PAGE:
Sehlabathebe now has World Heritage status
The World Heritage Committee of the United Nations Educational, Scientific and Cultural Organization (UNESCO) has inscribed Lesotho’s Sehlabathebe National Park as an extension to the uKhahlamba Drakensberg World Heritage Site in South Africa and it will now to be named the Maloti Drakensberg Transboundary World Heritage Site. The 37th session of the UNESCO World Heritage Committee inscribed the Sehlabathebe National Park of Lesotho on the World Heritage List on Saturday, 22 June 2013. This is Lesotho's first World Heritage Site.
The park, established in 1970 as a "Wild Life Sanctuary and National Park" was already nominated for the World Heritage List in 2008. It has 250 endemic plant species as well as significant San rock art. It is a valuable compliment to the uKhahlamba Drakensberg Park.
Floods take heavy toll in Lesotho
Phase 2 of the Highlands Water Project picks up
The first half of 2010 saw gaining momentum in the second phase of the Lesotho Highlands Water Project (LHWP), which involves the building of Polihali dam some 5km downstream of the confluence of Khubelu and Senqu rivers, in Mokhtolong District.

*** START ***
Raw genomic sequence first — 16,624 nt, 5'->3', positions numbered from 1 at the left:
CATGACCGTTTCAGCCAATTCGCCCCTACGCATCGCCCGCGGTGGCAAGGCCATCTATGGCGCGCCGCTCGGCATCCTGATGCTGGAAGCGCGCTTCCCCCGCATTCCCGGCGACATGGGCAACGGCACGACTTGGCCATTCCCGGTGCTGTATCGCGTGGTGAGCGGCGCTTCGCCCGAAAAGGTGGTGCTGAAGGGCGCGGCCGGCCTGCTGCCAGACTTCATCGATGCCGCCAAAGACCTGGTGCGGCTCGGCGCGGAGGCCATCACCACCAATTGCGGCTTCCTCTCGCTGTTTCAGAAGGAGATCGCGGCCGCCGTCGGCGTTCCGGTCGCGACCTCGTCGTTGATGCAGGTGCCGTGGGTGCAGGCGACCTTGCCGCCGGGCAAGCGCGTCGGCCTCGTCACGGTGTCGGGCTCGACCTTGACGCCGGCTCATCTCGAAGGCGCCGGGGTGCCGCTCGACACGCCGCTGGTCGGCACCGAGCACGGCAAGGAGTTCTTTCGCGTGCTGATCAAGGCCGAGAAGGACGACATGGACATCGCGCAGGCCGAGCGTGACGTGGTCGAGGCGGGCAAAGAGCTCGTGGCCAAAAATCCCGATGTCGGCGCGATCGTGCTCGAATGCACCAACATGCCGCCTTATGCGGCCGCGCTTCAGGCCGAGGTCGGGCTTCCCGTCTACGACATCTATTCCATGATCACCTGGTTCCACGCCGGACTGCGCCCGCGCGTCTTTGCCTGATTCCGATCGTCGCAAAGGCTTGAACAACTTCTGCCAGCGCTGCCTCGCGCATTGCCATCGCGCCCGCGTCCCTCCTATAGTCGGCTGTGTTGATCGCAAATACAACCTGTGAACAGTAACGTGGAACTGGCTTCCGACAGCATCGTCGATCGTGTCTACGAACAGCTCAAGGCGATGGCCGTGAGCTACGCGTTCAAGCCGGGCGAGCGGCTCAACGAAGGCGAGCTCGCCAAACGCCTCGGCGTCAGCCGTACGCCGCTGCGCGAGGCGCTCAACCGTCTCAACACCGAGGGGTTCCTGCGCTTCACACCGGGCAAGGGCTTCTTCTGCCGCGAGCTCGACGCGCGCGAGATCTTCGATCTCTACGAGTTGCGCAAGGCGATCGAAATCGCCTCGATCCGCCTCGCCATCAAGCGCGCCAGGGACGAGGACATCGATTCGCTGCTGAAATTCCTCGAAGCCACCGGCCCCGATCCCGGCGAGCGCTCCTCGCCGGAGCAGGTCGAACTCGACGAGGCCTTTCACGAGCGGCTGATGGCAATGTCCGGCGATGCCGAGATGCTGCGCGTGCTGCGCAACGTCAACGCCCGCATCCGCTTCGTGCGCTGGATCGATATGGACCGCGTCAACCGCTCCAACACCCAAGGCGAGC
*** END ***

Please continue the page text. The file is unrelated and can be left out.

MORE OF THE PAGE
Construction of the 165m high / 2.2 billion cubic meter dam (the R7.3 billion cost being payed for by South Africa) is set to start in 2012 and will take about 5 years. Water should flow into South Africa in 2018. Costs will also cover infrastructure and compensation of 13 000 families that will be re-located to other areas.
Water from this dam will also be directed to the Vaal River, as with Phase I of the project (which involved the building of Katse and Mohale Dams, as well as Muela Hydro-power Station). Additional hydro-power will also be part of the project, which the Lesotho government will be paying for. It will supplement their own power grid and could also be exported.